Psychiatry’s in charge of the DSM. Psychologists and other mental health professionals use the DSM. But psychiatrists have the power and money. I’m critical of the mental health professions in general, including my own practice. But the APA has appropriated this business to themselves. They guard it jealousy, they protect it with ruthless tactics, and yes, they take a disproportionate amount of the heat for this thing, but it’s their baby. They make hundreds of millions of dollars off of this deal.

You can read the rest of this brief, but concise, interview for more of the scientific details, but know that it runs true to many Persuasion Blog posts on Apples, Falling versus Fallen. Good people only trying to make the world a better place with science find themselves using Fallen Apples all the while thinking they hold Falling Apples. Scientists fail to see their own persuasion human nature and their vulnerabilities to profit or prejudice. They then contort themselves into awkward scientific positions that would disappear if there was no profit or prejudice.

And, if you are beyond good and evil, you see the magnificent persuasion possibilities with the DSM-5. Create an app that makes it easier to bill insurance companies. Form a campaign with Hollywood celebrities to put a spotlight on the mental illness of Internet Use Disorder. Lobby the White House to get the DSM-5 as definitive in Health Care Reform. Invent a new ribbon as the icon for a research program on mapping the brain for disease. Shootfire. Think of all the t-shirts!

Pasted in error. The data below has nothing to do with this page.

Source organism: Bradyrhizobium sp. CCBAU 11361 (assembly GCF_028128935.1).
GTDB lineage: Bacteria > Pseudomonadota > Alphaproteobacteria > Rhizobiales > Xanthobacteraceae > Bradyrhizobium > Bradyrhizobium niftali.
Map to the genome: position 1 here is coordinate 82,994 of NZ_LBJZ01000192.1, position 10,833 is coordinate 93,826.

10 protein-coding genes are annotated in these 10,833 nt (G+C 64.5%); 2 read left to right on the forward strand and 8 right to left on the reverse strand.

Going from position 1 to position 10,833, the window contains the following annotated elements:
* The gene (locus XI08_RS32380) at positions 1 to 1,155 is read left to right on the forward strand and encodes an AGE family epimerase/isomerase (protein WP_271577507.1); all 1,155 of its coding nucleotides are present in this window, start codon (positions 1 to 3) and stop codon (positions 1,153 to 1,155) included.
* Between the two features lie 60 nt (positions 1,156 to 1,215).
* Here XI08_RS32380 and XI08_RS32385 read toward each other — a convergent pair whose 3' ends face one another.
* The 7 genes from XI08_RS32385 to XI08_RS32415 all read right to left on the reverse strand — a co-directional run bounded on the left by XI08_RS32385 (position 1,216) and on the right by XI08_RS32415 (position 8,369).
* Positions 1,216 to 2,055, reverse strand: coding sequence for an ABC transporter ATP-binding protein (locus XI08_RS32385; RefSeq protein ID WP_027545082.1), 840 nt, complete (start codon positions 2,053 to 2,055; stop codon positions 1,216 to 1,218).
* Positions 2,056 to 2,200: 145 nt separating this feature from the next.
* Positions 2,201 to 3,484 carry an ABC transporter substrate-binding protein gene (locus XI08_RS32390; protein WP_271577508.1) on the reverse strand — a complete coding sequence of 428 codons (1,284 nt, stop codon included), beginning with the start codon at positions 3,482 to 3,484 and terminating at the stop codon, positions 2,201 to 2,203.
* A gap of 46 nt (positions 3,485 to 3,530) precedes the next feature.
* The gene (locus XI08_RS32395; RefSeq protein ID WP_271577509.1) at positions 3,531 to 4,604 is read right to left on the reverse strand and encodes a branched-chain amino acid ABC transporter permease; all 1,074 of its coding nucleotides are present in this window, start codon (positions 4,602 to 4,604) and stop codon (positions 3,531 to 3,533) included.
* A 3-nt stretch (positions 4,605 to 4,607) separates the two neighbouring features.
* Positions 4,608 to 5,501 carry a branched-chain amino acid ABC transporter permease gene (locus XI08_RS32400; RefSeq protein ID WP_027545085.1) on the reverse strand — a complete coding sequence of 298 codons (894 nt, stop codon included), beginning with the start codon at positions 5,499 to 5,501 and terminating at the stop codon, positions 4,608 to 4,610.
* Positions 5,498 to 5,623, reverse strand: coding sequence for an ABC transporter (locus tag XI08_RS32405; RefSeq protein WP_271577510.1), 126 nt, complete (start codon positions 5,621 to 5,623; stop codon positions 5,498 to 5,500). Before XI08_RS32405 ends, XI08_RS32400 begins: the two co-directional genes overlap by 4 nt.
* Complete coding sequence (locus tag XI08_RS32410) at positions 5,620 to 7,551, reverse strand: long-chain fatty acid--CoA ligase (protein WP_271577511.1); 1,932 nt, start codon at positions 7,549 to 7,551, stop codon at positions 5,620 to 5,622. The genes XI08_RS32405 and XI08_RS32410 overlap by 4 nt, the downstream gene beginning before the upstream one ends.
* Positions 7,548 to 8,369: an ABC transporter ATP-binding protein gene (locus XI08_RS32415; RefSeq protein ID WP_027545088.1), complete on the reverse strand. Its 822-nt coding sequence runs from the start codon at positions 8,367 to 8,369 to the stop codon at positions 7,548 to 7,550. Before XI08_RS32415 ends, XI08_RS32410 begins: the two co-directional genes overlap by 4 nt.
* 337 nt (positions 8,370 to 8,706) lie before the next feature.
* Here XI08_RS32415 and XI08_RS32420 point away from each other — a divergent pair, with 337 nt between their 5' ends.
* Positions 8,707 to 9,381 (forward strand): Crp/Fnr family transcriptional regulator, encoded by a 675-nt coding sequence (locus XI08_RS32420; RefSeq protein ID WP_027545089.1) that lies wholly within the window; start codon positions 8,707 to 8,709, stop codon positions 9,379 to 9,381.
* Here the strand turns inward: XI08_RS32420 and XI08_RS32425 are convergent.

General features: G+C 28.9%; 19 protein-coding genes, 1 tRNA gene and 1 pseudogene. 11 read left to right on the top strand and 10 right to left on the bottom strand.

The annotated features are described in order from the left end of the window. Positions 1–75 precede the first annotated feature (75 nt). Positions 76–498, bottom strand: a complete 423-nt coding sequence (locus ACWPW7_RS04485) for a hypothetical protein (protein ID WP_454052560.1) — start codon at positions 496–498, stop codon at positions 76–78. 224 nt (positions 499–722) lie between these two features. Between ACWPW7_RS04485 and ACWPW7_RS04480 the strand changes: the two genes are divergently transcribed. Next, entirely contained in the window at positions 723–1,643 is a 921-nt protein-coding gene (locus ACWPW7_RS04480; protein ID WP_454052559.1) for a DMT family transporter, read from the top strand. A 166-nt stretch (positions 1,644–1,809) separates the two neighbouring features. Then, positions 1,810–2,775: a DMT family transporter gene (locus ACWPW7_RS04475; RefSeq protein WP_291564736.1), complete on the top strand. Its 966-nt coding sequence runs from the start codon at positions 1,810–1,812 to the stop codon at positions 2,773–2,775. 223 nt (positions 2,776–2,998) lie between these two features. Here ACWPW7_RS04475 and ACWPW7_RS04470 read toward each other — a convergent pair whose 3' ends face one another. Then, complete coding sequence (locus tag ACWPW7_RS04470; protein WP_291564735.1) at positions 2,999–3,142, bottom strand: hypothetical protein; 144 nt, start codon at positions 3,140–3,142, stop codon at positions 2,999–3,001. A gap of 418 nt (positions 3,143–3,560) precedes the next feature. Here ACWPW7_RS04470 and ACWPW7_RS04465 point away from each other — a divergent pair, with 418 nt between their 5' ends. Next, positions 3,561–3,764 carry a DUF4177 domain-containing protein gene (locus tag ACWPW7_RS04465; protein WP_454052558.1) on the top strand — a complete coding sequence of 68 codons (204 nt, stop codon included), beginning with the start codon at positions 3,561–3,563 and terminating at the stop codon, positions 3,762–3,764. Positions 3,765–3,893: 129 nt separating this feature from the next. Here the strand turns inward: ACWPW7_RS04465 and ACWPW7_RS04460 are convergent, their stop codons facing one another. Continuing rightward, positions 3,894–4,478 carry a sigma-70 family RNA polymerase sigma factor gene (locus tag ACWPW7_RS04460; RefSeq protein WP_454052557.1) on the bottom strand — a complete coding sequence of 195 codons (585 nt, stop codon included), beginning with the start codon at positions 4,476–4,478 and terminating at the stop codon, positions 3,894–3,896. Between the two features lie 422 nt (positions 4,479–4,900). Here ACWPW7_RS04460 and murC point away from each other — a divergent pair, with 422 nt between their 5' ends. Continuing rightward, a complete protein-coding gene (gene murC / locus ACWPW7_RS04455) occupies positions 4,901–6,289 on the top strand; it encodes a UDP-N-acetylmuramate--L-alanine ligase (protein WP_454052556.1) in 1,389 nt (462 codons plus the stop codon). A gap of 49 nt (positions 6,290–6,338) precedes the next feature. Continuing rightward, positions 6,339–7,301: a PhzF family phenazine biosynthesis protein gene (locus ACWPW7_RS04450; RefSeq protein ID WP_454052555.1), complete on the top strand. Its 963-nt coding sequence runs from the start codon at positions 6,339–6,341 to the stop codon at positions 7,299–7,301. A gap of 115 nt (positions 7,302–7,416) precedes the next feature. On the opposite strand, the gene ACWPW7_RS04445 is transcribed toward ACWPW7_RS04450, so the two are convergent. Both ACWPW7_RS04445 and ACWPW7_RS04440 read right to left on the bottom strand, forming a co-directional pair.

Please, spare the outrage. All the wasted money, time, and effort! This is just another persuasion consequence of peace and prosperity. This is what you get when people have too much time and money on their hands. All the Other Guys can afford the illusion. You’d be crazy not to charge Them for it!

Bolivian Banks on a Bubble

This pretty much gives it up.

Data being released for the first time by the government on Wednesday shows that hospitals charge Medicare wildly differing amounts — sometimes 10 to 20 times what Medicare typically reimburses — for the same procedure, raising questions about how hospitals determine prices and why they differ so widely.

Of course, “hospitals” do not make the charges. People who own hospitals make charges and those charges vary at differences that can politely be called Stupendous. You don’t need a statistician, accountant, or even an abacus to Count this Change. The same procedure for the same kind of problem with the same resources gets billed out at wildly different rates.

If you don’t see the persuasion potential in this Local, then you need to leave this page right now and go somewhere else because you lack the eye for opportunity. Other Guys will pay somewhere between a Lot and Almost Everything for the same thing. It just depends upon the Local, and I’d argue, the Box and Play you run with the bill. Physicians and hospital administrators can (and do!) earn more money for the same effort depending upon how they present the bill.

American health care is both a Bolivian Bank and a Bubble and with this post you can see another explanation for why that’s true. Other Guys in the form of payers whether as individuals, insurance companies, or governments are easy, ripe, and luscious when They literally do not Count the Change with medical bills. And, you see the inflating Bubble when everyone is wildly overpaying for a resource.

We’ve fallen into a system that allows the human nature of fear and hope to overwhelm reason and evidence. You fear pain, limitation, and death and hope that physicians can make you live forever young. You will never seriously Count the Change under that circumstance. And, why would physicians do anything other than count their change?

Health Bubble>